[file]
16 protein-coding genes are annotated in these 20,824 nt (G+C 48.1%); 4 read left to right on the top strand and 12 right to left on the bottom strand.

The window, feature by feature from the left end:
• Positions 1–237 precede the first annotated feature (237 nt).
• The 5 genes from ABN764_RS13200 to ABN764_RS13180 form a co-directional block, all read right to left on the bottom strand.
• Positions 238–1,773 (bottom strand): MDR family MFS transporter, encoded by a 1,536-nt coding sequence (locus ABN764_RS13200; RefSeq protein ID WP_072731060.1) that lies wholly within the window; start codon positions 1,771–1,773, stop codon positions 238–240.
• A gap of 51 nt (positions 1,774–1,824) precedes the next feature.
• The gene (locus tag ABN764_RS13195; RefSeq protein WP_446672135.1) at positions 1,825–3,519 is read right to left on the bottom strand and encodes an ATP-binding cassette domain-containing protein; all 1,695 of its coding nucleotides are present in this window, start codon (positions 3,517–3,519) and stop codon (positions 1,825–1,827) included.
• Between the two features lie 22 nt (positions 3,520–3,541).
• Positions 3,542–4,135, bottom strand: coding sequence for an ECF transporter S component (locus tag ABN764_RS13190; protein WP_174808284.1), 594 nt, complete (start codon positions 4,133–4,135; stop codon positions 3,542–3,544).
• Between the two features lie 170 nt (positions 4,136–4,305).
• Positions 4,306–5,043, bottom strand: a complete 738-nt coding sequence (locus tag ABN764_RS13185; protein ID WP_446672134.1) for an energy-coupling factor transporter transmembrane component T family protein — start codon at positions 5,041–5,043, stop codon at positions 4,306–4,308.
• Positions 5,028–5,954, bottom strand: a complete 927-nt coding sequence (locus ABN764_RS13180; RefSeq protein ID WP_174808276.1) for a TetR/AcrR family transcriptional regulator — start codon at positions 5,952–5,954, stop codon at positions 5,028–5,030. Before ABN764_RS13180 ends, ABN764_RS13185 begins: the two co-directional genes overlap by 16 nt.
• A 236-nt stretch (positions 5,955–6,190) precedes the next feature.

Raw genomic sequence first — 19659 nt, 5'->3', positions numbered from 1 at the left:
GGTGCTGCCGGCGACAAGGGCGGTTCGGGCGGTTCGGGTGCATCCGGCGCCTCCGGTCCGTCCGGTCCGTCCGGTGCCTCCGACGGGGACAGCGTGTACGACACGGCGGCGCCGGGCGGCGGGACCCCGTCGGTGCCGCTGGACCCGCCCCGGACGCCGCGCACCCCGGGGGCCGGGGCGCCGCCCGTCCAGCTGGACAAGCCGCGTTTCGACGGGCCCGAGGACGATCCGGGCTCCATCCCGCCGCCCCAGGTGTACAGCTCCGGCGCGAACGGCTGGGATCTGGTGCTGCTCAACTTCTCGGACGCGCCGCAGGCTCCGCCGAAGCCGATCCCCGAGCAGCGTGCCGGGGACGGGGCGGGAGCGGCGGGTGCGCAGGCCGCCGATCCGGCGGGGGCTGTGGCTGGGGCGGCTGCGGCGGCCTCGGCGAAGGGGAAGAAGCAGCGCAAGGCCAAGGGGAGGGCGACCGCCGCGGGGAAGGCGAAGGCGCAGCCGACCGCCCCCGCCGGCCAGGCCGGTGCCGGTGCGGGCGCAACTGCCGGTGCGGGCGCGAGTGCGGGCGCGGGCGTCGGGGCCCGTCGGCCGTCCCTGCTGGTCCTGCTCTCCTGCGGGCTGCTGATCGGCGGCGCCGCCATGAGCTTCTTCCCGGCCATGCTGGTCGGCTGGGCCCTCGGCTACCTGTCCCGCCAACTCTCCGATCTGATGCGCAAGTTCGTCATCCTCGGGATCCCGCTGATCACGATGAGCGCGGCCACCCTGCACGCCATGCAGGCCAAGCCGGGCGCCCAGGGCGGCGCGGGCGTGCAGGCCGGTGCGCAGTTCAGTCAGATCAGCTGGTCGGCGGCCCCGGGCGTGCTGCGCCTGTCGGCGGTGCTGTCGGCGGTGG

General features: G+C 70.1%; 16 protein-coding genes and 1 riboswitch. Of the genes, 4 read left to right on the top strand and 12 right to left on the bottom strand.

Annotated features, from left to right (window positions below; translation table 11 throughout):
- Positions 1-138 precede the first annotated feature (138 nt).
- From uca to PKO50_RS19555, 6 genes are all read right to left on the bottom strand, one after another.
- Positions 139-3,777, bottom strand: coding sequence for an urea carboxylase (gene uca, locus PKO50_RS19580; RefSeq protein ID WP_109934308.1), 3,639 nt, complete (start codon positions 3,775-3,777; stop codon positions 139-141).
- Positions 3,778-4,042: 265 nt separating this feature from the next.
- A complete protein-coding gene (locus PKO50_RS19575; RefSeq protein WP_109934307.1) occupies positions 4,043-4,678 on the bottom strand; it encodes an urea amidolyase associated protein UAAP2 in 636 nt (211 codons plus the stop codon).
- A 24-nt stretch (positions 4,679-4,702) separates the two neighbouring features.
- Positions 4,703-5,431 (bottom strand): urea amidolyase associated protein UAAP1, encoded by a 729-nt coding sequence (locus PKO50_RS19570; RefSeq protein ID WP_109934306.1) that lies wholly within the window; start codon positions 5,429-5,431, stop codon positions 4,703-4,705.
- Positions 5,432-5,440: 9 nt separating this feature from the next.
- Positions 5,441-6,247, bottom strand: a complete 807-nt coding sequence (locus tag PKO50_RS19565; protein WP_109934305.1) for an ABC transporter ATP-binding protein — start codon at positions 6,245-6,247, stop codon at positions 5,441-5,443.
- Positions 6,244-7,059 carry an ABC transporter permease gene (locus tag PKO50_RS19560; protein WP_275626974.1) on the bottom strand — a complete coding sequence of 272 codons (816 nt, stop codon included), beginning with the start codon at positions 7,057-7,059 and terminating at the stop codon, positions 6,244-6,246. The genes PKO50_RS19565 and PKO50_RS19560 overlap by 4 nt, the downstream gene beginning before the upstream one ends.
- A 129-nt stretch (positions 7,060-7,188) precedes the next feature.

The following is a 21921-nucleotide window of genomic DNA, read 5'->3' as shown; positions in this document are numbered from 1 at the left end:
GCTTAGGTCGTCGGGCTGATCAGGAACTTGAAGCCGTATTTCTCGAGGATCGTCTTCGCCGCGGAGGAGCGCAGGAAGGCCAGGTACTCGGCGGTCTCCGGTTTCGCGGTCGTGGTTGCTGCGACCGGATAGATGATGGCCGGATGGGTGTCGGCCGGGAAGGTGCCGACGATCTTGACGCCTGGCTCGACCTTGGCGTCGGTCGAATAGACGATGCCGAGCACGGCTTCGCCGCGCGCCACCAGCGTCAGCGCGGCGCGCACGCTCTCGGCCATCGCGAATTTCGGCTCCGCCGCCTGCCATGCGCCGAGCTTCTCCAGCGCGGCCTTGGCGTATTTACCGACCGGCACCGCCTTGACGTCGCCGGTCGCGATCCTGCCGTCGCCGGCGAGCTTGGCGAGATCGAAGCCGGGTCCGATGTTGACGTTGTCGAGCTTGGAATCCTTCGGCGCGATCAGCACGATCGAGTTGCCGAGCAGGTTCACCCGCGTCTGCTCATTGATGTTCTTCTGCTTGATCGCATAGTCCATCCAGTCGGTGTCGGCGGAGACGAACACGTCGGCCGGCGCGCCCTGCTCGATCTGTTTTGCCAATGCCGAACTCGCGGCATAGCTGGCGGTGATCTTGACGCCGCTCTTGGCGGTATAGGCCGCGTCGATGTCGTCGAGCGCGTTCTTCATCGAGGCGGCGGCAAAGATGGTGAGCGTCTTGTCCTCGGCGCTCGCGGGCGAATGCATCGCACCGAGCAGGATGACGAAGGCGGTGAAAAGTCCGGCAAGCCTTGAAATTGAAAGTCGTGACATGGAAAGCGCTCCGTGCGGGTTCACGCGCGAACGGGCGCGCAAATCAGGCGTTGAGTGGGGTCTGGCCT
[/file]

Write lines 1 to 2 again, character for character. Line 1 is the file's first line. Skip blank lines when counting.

16 protein-coding genes are annotated in these 20,824 nt (G+C 48.1%); 4 read left to right on the top strand and 12 right to left on the bottom strand.

The window, feature by feature from the left end: